807 F.2d 1506
Ernie H. WOLDER, dba Wolder Salvage Co., Plaintiff-Appellant,
UNITED STATES of America, Defendant-Appellee.
United States Court of Appeals,
Argued and Submitted Nov. 6, 1986.
Decided Jan. 14, 1987.
Michael Atkins, Los Angeles, Cal., for plaintiff-appellant.
Philip A. Berns, U.S. Dept. of Justice, San Francisco, Cal., for defendant-appellee.
Appeal from the United States District Court for the District of Hawaii.
Before NELSON, REINHARDT and WIGGINS, Circuit Judges.
Appellant, Ernie H. Wolder, dba Wolder Salvage Co. ("Wolder"), owned the M/V SLIDRE, a vessel grounded since May 21, 1976, on a coral reef extending from Gab Gab Beach in the vicinity of Apra Harbor, Guam. After nearly four years of unsuccessful attempts by Wolder to remove the vessel, the Army Corps of Engineers ("Corps") determined, under 33 U.S.C. Sec. 414, that the M/V SLIDRE was a potential hazard to navigation in Apra Harbor. After giving notice to Wolder, the Corps enlisted the assistance of the United States Navy to remove the M/V SLIDRE from the reef and sink it as a fish habitat. Accordingly, the United States Navy removed the M/V SLIDRE in August, 1980, and sank it at open sea.
After his claim with the United States Army Claims Service was denied in February, 1982, Wolder brought suit in United States District Court, Central District of California. The case was subsequently transferred to the District of Hawaii. The district court entered judgment on behalf of the United States on July 23, 1985. We affirm.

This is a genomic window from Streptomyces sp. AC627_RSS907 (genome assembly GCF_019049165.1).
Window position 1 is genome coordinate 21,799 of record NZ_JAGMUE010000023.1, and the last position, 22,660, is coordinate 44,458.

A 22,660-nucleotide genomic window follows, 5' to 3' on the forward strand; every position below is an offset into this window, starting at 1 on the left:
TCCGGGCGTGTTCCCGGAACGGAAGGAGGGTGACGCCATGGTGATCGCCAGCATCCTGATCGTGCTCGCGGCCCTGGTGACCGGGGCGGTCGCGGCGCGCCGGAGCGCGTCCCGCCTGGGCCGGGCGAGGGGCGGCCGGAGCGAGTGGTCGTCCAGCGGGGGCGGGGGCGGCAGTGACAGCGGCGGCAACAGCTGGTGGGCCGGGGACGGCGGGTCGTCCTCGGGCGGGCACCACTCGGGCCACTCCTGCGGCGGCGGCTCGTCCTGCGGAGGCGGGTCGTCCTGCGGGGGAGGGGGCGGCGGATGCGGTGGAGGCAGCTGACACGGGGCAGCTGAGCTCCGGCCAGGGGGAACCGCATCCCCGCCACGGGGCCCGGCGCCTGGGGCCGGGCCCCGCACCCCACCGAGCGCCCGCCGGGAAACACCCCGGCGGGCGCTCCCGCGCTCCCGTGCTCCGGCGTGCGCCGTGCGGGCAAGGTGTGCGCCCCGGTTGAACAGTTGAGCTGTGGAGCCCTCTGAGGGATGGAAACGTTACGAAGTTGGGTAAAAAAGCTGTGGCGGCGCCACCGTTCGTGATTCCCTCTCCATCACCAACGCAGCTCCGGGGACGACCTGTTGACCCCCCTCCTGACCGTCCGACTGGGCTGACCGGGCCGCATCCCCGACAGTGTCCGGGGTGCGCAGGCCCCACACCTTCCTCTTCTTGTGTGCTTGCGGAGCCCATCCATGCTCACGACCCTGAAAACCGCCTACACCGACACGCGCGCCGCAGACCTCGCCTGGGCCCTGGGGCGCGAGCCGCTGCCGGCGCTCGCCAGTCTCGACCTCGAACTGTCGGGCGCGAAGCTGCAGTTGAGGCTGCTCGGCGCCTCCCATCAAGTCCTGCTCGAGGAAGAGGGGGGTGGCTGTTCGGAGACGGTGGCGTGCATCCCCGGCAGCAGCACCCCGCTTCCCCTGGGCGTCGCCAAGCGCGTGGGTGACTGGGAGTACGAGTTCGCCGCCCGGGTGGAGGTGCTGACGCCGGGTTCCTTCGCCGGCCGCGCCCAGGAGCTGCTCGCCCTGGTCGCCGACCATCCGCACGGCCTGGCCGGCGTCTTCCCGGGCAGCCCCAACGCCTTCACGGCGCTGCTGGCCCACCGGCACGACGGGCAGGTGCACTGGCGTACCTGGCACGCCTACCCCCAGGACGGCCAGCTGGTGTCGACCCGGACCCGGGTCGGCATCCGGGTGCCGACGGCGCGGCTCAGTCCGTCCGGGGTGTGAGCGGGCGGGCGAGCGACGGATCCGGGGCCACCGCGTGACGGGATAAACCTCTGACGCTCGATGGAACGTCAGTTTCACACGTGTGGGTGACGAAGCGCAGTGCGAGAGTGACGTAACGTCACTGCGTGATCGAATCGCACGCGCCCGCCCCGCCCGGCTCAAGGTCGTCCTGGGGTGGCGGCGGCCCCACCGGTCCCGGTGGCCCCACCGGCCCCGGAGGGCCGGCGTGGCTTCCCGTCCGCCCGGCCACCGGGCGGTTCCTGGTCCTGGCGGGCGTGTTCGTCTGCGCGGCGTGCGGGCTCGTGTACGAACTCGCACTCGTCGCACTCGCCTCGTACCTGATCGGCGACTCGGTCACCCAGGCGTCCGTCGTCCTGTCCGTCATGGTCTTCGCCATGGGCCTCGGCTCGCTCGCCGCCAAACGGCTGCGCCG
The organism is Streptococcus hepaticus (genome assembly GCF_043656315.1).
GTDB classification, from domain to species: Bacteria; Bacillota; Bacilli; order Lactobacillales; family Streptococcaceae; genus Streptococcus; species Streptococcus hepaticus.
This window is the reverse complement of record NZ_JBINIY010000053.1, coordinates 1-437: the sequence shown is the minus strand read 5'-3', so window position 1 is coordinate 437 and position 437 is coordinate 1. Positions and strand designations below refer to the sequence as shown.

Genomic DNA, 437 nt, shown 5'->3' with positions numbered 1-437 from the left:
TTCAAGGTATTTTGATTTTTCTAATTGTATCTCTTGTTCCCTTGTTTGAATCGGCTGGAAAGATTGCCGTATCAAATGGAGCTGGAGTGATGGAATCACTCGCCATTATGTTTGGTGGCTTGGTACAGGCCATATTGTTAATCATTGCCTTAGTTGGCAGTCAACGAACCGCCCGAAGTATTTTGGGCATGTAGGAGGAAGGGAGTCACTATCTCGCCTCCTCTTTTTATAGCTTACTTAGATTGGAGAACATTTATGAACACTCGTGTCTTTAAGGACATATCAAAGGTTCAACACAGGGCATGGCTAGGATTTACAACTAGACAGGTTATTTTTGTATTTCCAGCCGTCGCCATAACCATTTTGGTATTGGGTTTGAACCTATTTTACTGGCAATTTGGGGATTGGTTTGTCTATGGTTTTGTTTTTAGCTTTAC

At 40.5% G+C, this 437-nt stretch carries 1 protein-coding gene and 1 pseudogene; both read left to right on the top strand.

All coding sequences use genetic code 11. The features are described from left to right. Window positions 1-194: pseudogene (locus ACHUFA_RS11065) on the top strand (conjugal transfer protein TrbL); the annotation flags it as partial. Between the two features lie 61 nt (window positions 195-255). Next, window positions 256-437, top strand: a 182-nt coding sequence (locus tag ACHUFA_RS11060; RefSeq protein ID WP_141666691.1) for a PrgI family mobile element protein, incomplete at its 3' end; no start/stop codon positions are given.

Wolder argues, on appeal, that the district court incorrectly determined that 1) 33 U.S.C. Sec. 414 authorizes the removal of vessels which do not actually obstruct, but which are potential hazards to, navigation; 2) the Corps was authorized to take its action and exercised due process in connection therewith; and 3) no agreement existed between Wolder and the United States Navy to remove the M/V SLIDRE and return it to him. The United States argues that, although the district court held in its favor on the facts of the case, the action by the Corps involved exercises of discretion which deprive the court of subject matter jurisdiction to hear Wolder's claims.
We need not reach Wolder's arguments, however, because the district court determined that Wolder "did not suffer any damages as a result of the Government's removing the vessel." Wolder v. United States, 613 F.Supp. 1139, 1149 (D.C.Hawaii 1985). While Wolder asks that we reverse the district court's findings and award him damages, he offers no argument as to why the district court's determination was incorrect. Therefore, we accept the district court's finding and do not reach Wolder's arguments.
While ordinarily we must determine the jurisdictional question first, we need not do so where the jurisdictional question is complex and the appeal is clearly without merit. See Norton v. Matthews, 427 U.S. 524, 532, 96 S.Ct. 2771, 2775, 49 L.Ed.2d 672 (1976); Secretary of Navy v. Avrech, 418 U.S. 676, 677-78, 94 S.Ct. 3039, 3039-40, 41 L.Ed.2d 1033 (1974); Lehner v. United States, 685 F.2d 1187, 1189-90 (9th Cir.1983). Such is the case here.